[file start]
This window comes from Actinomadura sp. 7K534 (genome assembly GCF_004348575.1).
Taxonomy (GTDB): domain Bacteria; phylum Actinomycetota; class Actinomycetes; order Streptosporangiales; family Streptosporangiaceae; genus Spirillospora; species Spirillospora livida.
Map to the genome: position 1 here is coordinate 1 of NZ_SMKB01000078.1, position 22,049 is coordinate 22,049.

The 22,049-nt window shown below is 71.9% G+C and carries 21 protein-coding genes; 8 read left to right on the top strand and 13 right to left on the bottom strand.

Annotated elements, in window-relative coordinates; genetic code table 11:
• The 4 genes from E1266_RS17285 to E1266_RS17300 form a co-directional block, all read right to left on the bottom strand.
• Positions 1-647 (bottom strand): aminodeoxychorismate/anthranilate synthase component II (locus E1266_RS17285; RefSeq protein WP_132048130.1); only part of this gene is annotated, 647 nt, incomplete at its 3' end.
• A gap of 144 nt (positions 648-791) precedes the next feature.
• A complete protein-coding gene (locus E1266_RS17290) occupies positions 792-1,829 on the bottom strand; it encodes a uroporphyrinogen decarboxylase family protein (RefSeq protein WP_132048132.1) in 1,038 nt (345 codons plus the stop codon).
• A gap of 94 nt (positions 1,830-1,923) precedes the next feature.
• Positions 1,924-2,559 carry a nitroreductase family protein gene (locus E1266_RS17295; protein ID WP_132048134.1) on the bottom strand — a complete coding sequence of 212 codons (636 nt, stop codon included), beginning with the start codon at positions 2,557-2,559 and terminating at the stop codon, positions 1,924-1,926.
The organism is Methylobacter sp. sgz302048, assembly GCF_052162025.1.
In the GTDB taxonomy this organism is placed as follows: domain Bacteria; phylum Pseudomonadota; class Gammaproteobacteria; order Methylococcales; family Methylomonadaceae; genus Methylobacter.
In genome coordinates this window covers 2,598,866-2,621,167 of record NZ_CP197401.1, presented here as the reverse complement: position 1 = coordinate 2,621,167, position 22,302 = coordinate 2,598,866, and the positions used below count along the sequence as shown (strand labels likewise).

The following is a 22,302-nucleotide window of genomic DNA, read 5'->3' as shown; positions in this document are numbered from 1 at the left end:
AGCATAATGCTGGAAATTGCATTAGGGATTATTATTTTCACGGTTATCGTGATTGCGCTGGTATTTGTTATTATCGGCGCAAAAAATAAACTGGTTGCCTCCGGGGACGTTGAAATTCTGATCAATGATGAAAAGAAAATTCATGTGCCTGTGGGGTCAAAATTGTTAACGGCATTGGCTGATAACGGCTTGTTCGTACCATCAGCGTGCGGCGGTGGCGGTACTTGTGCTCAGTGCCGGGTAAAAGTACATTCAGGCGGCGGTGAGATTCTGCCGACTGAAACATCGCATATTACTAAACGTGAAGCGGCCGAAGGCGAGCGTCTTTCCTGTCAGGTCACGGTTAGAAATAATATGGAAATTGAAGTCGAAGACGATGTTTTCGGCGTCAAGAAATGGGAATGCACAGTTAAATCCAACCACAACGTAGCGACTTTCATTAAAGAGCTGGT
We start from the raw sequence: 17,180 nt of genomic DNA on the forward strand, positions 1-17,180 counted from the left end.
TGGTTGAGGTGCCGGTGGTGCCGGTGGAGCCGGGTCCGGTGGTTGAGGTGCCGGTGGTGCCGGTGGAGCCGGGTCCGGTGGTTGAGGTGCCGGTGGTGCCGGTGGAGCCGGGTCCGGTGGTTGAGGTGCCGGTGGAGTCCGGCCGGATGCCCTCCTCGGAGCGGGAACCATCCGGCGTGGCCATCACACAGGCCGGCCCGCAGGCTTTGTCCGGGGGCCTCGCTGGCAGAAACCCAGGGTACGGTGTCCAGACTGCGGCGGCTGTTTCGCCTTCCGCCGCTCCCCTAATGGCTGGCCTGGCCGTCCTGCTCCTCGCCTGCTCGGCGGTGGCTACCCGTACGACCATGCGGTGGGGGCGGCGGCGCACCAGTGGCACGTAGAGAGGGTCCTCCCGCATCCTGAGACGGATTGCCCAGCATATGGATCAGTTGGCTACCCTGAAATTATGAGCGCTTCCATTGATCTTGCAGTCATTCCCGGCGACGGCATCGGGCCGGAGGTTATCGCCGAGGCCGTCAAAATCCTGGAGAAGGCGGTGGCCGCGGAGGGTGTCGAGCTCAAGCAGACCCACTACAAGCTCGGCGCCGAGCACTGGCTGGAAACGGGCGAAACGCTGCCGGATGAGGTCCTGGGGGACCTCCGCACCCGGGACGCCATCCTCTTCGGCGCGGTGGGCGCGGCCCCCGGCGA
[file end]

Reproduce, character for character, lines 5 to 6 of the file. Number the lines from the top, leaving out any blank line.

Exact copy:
Annotated elements, in window-relative coordinates; genetic code table 11:
• The 4 genes from E1266_RS17285 to E1266_RS17300 form a co-directional block, all read right to left on the bottom strand.